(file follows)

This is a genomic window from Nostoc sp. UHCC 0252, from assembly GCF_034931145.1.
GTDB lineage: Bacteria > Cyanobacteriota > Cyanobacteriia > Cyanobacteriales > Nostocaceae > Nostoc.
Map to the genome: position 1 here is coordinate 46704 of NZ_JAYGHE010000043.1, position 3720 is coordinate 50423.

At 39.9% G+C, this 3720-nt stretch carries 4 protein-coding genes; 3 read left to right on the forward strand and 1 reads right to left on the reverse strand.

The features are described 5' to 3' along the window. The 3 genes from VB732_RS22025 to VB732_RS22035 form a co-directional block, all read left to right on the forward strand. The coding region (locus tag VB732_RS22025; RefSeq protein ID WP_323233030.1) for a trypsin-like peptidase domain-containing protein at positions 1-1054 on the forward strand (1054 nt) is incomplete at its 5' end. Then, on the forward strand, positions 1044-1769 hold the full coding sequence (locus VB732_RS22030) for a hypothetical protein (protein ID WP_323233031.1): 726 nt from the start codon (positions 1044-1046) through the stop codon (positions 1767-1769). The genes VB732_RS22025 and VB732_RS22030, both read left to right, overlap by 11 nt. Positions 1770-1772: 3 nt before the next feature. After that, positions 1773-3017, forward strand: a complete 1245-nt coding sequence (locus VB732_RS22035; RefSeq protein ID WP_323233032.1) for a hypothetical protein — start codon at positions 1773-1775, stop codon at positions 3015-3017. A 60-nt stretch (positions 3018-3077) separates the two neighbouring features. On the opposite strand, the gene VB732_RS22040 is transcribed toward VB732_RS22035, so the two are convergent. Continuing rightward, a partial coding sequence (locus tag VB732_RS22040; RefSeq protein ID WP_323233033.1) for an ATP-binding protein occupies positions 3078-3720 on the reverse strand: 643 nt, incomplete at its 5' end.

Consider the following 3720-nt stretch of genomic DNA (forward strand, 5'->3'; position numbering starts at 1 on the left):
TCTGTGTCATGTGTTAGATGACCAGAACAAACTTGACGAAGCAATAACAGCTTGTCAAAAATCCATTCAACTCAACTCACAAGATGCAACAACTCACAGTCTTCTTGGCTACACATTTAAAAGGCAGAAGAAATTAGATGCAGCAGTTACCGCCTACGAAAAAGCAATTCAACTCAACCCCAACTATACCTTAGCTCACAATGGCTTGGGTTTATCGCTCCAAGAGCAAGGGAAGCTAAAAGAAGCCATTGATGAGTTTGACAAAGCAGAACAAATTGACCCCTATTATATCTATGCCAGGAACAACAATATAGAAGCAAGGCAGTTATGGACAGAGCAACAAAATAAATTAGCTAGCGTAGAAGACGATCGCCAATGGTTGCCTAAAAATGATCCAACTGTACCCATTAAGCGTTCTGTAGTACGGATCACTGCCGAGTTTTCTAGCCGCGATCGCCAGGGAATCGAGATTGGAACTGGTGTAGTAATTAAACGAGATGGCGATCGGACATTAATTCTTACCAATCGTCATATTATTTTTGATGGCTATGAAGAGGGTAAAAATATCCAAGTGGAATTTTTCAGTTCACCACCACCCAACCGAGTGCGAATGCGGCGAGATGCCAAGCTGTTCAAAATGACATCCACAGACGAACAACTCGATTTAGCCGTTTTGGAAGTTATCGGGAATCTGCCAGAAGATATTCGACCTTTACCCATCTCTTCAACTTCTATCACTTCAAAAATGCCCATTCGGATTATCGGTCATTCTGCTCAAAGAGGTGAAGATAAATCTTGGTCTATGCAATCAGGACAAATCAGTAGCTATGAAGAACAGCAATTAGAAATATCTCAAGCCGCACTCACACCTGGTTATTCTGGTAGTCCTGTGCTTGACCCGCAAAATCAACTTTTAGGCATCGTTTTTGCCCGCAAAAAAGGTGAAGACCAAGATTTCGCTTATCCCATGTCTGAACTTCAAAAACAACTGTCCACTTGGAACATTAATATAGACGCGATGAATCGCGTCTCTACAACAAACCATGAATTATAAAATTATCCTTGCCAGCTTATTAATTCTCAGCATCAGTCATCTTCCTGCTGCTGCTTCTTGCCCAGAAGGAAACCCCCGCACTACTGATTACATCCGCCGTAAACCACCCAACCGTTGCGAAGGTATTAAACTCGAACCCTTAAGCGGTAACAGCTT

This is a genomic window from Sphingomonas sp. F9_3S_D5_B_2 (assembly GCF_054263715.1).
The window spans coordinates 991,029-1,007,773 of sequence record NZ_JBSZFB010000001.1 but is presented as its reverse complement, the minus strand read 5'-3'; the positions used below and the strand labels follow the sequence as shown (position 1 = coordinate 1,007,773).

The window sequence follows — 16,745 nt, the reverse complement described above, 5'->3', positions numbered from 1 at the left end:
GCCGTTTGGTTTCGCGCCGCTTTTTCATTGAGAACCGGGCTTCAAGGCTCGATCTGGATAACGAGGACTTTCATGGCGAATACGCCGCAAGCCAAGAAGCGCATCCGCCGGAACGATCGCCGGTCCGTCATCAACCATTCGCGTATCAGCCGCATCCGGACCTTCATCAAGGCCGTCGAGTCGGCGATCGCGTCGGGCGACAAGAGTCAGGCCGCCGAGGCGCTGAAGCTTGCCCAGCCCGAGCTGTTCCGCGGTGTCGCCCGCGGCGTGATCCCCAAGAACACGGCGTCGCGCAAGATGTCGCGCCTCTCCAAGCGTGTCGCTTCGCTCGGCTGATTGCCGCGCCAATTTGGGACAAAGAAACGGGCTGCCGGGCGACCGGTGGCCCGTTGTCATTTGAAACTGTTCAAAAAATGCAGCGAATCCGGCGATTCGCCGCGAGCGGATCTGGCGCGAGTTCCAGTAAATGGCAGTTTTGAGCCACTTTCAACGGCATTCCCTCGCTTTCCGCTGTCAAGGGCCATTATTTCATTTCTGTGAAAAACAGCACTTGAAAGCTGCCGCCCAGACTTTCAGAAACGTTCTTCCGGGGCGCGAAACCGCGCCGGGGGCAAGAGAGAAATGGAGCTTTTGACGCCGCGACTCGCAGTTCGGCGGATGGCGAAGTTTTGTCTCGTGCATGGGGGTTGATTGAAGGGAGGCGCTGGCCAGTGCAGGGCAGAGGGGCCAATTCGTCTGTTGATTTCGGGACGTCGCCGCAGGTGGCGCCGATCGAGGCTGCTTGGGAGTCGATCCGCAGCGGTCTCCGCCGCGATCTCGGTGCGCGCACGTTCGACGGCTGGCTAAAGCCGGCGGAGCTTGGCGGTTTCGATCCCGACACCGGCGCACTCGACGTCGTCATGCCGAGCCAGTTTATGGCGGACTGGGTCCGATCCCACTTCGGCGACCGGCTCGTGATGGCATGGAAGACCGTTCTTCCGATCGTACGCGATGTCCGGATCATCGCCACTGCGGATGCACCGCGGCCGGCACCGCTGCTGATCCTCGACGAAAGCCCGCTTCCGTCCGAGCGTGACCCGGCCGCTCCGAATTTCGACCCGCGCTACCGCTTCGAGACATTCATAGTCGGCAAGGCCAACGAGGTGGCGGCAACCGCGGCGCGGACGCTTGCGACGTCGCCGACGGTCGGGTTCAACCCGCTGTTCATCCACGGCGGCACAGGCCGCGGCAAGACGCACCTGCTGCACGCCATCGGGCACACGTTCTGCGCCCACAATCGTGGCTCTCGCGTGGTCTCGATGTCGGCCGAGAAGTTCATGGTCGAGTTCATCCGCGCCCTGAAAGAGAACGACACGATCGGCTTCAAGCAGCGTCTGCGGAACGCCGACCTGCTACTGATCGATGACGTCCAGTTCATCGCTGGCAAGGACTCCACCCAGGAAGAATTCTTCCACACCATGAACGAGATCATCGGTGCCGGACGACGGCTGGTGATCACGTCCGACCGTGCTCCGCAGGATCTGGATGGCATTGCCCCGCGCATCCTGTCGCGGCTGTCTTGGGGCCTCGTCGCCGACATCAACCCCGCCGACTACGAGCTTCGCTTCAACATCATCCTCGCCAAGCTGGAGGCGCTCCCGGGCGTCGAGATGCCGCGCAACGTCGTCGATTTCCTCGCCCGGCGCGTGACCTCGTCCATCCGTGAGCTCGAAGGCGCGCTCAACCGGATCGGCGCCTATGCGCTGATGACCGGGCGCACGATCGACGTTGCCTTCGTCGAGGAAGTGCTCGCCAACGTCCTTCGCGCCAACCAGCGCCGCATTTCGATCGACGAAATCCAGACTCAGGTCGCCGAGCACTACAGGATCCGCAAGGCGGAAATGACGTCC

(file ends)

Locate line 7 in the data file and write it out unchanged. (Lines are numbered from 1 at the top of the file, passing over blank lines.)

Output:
TCTGTGTCATGTGTTAGATGACCAGAACAAACTTGACGAAGCAATAACAGCTTGTCAAAAATCCATTCAACTCAACTCACAAGATGCAACAACTCACAGTCTTCTTGGCTACACATTTAAAAGGCAGAAGAAATTAGATGCAGCAGTTACCGCCTACGAAAAAGCAATTCAACTCAACCCCAACTATACCTTAGCTCACAATGGCTTGGGTTTATCGCTCCAAGAGCAAGGGAAGCTAAAAGAAGCCATTGATGAGTTTGACAAAGCAGAACAAATTGACCCCTATTATATCTATGCCAGGAACAACAATATAGAAGCAAGGCAGTTATGGACAGAGCAACAAAATAAATTAGCTAGCGTAGAAGACGATCGCCAATGGTTGCCTAAAAATGATCCAACTGTACCCATTAAGCGTTCTGTAGTACGGATCACTGCCGAGTTTTCTAGCCGCGATCGCCAGGGAATCGAGATTGGAACTGGTGTAGTAATTAAACGAGATGGCGATCGGACATTAATTCTTACCAATCGTCATATTATTTTTGATGGCTATGAAGAGGGTAAAAATATCCAAGTGGAATTTTTCAGTTCACCACCACCCAACCGAGTGCGAATGCGGCGAGATGCCAAGCTGTTCAAAATGACATCCACAGACGAACAACTCGATTTAGCCGTTTTGGAAGTTATCGGGAATCTGCCAGAAGATATTCGACCTTTACCCATCTCTTCAACTTCTATCACTTCAAAAATGCCCATTCGGATTATCGGTCATTCTGCTCAAAGAGGTGAAGATAAATCTTGGTCTATGCAATCAGGACAAATCAGTAGCTATGAAGAACAGCAATTAGAAATATCTCAAGCCGCACTCACACCTGGTTATTCTGGTAGTCCTGTGCTTGACCCGCAAAATCAACTTTTAGGCATCGTTTTTGCCCGCAAAAAAGGTGAAGACCAAGATTTCGCTTATCCCATGTCTGAACTTCAAAAACAACTGTCCACTTGGAACATTAATATAGACGCGATGAATCGCGTCTCTACAACAAACCATGAATTATAAAATTATCCTTGCCAGCTTATTAATTCTCAGCATCAGTCATCTTCCTGCTGCTGCTTCTTGCCCAGAAGGAAACCCCCGCACTACTGATTACATCCGCCGTAAACCACCCAACCGTTGCGAAGGTATTAAACTCGAACCCTTAAGCGGTAACAGCTT